Oncologist-approved cancer information from the American Society of Clinical Oncology
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Astrocytoma - Childhood

This section has been reviewed and approved by the Cancer.Net Editorial Board, 3/2014
Risk Factors


ON THIS PAGE: You will find out more about the factors that increase the chance of developing astrocytoma. To see other pages in this guide, use the colored boxes on the right side of your screen, or click “Next” at the bottom.

A risk factor is anything that increases a person’s chance of developing a tumor. Although risk factors often influence the development of a tumor, most do not directly cause a tumor. Some people with several risk factors never develop a tumor, while others with no known risk factors do.

Doctors and researchers don’t know what causes most childhood tumors. There is some evidence that genetic factors may play a role in a small percentage of children with cerebral astrocytoma. For example, children who have neurofibromatosis may have an increased risk of developing astrocytoma. Neurofibromatosis is an inherited disorder that causes a type of noncancerous tumor called a neurofibroma to form on peripheral nerves in the body, brown spots on the skin, and tissue and bone deformities. Neurofibromatosis is also called Recklinghausen’s disease or von Recklinghausen’s disease. Learn more about neurofibromatosis type 1 and neurofibromatosis type 2. Other, less common genetic conditions associated with a higher risk of CNS tumors include Li-Fraumeni syndrome, tuberous sclerosis, nevoid basal cell carcinoma syndrome, and Turcot syndrome.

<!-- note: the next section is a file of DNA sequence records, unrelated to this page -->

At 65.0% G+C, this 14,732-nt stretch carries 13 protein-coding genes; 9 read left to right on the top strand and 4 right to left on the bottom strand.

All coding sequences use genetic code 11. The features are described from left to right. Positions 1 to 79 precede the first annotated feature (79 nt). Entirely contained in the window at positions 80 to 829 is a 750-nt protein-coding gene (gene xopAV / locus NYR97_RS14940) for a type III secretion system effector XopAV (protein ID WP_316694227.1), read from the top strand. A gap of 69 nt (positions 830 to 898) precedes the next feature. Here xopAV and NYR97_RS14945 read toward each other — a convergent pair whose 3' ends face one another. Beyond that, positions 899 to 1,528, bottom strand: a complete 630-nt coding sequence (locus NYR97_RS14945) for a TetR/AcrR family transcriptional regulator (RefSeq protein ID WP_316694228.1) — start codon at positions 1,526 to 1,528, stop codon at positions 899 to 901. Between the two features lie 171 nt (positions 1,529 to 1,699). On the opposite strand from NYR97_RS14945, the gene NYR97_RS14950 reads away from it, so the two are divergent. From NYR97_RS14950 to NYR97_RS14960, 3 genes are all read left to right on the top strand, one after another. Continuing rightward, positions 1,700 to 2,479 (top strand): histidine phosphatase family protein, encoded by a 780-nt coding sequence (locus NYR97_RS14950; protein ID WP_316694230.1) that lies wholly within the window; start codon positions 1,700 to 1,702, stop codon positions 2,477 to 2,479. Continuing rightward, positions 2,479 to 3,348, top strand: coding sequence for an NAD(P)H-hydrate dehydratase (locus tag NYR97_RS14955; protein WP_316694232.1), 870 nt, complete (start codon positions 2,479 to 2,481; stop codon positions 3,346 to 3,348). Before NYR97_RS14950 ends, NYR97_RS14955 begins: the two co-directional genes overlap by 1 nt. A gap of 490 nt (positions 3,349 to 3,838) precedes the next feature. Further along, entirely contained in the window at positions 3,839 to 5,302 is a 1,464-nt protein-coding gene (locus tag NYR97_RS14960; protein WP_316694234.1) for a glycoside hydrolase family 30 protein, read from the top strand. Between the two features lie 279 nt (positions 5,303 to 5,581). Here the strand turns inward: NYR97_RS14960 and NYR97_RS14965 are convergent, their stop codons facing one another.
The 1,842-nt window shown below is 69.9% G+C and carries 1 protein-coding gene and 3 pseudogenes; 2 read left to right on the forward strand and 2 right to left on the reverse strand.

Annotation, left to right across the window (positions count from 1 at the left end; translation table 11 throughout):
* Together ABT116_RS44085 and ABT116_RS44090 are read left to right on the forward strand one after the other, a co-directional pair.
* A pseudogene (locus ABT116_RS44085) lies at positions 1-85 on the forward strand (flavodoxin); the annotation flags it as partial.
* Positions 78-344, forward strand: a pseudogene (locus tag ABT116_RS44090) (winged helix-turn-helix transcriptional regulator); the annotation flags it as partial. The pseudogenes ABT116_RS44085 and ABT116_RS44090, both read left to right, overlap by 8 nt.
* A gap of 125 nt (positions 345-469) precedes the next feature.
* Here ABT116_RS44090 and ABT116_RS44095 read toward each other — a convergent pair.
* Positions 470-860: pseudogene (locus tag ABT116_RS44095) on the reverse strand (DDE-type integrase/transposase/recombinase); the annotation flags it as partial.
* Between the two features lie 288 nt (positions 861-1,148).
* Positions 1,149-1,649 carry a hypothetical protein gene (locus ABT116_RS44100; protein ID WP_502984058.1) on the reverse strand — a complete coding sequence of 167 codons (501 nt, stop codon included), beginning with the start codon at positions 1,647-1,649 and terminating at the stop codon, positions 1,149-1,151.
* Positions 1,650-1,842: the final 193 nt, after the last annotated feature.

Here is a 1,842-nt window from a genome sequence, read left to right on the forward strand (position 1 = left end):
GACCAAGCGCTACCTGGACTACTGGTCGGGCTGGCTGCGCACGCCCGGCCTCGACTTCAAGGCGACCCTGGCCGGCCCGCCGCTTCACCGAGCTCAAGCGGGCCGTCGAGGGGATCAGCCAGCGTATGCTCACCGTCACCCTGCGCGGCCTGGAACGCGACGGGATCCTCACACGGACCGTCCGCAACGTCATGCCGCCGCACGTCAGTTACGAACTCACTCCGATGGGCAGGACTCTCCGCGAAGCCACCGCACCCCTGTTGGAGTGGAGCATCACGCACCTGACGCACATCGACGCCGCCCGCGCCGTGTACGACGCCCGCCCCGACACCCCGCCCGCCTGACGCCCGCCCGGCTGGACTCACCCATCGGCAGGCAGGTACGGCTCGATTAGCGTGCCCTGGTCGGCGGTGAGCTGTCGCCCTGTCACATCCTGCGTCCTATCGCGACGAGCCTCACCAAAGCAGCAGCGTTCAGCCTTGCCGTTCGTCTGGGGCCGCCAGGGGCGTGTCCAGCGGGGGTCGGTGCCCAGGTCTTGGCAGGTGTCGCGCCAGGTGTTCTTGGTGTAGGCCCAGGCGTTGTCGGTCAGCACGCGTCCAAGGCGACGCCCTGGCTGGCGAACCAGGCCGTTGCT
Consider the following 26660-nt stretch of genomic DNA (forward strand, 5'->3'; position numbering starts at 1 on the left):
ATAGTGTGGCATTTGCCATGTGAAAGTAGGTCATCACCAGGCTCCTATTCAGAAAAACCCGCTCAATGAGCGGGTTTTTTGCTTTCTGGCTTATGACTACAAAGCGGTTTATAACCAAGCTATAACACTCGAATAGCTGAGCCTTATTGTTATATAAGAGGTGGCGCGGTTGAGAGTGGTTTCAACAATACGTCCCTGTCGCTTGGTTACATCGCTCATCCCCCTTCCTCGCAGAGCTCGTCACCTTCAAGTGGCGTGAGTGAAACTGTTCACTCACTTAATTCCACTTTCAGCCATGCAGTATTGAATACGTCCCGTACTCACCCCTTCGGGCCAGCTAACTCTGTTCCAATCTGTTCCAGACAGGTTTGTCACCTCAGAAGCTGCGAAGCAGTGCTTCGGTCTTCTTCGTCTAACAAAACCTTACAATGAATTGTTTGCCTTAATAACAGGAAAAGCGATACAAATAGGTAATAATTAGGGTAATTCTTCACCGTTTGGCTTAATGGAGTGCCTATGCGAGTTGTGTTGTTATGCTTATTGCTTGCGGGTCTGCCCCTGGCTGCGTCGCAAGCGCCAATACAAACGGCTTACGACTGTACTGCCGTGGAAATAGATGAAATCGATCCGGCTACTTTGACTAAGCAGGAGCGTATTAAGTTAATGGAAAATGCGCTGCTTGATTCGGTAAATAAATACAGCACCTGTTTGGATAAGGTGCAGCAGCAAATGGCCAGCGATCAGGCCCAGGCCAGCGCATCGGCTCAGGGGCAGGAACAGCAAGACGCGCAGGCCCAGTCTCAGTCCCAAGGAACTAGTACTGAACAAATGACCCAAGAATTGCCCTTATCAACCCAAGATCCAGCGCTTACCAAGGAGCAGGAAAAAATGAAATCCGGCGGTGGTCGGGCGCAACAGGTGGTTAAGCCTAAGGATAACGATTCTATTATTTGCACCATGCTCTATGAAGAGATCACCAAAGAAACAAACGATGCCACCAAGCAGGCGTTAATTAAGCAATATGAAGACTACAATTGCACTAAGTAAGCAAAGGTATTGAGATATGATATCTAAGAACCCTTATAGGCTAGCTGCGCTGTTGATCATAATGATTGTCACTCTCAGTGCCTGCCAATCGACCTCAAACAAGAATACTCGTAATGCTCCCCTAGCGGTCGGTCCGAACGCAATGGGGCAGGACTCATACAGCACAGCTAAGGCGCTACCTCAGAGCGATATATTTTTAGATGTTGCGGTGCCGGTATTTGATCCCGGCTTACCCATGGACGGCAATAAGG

Choose “Next” (below, right) to continue reading this guide to learn about what symptoms astrocytoma can cause. Or, use the colored boxes located on the right side of your screen to visit any section.

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